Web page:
Michael O. Bourne
Ellicott City Station, B & O Railway
Main Street & Maryland Avenue, Ellicott City, Howard County
The B & O Railroad Station at Ellicott City, formerly Ellicott's Mills, is a stone structure built of local granite which was given to the Railroad by the Ellicotts from one of their local quarries. The structure was a two-story building which parallels the Old Main Line of the B & O Railroad Company. Built in 1829-30, it was designed for use as a car house, produce house, and superintendent's office. The car house was at the southern end of the building which was equipped with large doors to accommodate the entrance into the building by locomotives and cars. There still exist track notches on the floor joist in this end of the building indicating that the trains were pulled into the upper level and that the floor was open, which permitted the underneath to be worked on from the lower level. In addition, in this section of the car house there still exists two large copper funnels in the overhead area of the upper level. The funnels, track notches, original opening in the ceiling area for the lift to operate in the produce room, and many other unusual features unique to this building still exist. In addition to the stone structure, a smaller brick structure was built in 1885 as a freight warehouse. Located between the stone station house and the brick freight building is the remains of a turntable. The turntable is built also of native granite and is 50' in diameter. Built in the early 1840s, when the trains were no longer pulled into the station house, the turntable accommodating the turning of engines for their return trip from Ellicott Mills to Baltimore. Archeological work has uncovered a number of the original timbers, supports, etc. The original floor area apparently was of cinder fill and was later improved with cobblestones. When the turntable area was filled in, in later years, much of it was permitted to remain.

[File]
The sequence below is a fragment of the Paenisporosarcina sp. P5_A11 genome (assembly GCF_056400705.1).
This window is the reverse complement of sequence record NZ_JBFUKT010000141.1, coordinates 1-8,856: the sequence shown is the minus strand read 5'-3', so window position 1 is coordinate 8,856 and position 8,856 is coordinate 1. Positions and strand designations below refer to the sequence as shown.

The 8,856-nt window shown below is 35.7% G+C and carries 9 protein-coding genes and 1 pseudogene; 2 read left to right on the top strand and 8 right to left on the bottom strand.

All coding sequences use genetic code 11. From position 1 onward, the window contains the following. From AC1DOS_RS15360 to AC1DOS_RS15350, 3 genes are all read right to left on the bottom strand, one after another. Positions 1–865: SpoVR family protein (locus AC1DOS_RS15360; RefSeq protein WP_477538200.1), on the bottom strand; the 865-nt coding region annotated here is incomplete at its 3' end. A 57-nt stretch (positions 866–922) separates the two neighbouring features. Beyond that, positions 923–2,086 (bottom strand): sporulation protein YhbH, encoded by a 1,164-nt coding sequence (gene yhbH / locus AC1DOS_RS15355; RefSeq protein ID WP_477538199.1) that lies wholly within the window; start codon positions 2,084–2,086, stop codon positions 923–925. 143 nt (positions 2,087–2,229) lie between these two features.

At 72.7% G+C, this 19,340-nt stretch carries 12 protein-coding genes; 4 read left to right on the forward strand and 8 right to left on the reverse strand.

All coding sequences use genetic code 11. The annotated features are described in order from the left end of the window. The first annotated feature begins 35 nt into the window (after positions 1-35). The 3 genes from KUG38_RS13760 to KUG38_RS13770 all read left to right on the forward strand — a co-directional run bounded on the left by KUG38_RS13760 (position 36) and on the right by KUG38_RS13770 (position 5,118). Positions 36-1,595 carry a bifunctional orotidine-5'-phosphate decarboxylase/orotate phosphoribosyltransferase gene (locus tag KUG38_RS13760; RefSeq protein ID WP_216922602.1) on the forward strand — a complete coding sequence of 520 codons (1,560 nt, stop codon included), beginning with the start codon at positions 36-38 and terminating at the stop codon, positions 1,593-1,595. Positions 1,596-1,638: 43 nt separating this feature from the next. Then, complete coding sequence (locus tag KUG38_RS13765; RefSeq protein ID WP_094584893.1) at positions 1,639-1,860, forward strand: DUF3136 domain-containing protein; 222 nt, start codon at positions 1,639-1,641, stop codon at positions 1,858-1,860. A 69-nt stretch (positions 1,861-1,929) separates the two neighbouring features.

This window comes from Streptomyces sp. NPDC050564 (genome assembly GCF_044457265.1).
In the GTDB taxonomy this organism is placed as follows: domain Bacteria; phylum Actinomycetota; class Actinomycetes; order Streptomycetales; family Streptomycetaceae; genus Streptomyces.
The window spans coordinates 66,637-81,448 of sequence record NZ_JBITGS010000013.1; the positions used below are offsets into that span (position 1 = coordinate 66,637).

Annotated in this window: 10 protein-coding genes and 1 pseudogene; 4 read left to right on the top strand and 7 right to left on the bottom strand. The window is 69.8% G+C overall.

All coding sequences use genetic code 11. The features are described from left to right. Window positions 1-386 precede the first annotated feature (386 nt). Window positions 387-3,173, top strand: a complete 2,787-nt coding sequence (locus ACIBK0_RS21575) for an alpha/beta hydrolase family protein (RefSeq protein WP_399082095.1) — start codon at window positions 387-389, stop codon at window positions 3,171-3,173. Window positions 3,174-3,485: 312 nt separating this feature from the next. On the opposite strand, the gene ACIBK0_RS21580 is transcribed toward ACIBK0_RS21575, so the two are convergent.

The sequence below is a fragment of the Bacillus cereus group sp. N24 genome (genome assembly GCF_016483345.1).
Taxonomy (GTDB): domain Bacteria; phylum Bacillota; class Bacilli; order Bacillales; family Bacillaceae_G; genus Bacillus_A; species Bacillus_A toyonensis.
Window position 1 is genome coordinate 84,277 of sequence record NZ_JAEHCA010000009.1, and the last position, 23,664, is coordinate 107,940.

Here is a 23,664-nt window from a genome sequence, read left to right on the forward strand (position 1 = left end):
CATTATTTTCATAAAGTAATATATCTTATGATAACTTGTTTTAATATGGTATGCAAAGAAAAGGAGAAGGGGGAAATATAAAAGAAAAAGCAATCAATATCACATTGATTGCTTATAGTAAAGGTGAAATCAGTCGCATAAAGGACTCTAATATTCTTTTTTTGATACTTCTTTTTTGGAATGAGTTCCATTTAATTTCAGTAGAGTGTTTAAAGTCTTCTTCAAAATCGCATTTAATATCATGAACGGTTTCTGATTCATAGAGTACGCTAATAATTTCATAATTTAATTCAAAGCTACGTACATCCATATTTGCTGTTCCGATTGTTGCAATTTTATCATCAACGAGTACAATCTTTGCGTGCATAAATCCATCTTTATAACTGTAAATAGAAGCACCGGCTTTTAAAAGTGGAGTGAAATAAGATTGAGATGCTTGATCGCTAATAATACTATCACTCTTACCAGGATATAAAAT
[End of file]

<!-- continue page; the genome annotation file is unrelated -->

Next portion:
Ellicott's Mills was the terminus of the first 13 miles of commercial railroading to be constructed in this country. It is believed that the stone station itself was engineered and designed to be part of the Oliver Viaduct which overpasses Frederick Road (the Old National Pike). The cornerstone for the Viaduct was laid on July 4, 1829 and it abuts the station. The exterior of the wall of the stone station ties into a stone retaining wall which parallels the Main Line track in a southerly direction toward Baltimore. The Railroad had planned to use Ellicott's Mills as a Depot and a portion of the first track laid was laid in Ellicott's Mills having been completed as early as 1828. The station was planned for use as the office of the Superintendent of Construction and it was from this office that a great deal of the construction for the first 13 miles was supervised and after completion this office was used for many years as the Superintendent's Office as the Railroad pressed westward. Public response to the railroad was tremendously successful and the trip from Baltimore to Ellicott's Mills become a must. Although the railroad had not anticipated passenger service, it suddenly found this to be an instant success and business flourished. During this period the Ellicott's Mills Railroad Station was the scene for arrival and departure of Presidents, political aspirants, foreign dignitaries, and just plain people interested in the thrill of a ride on the iron horse. This is the only station known to still be in existence which was designed to accommodate the servicing of engines in this manner. Its use as such was shortly to become impractical because of the rapid growth of the size of steam engines and it appears that early in the 1840s the doors were closed off and the building was no longer used in this manner.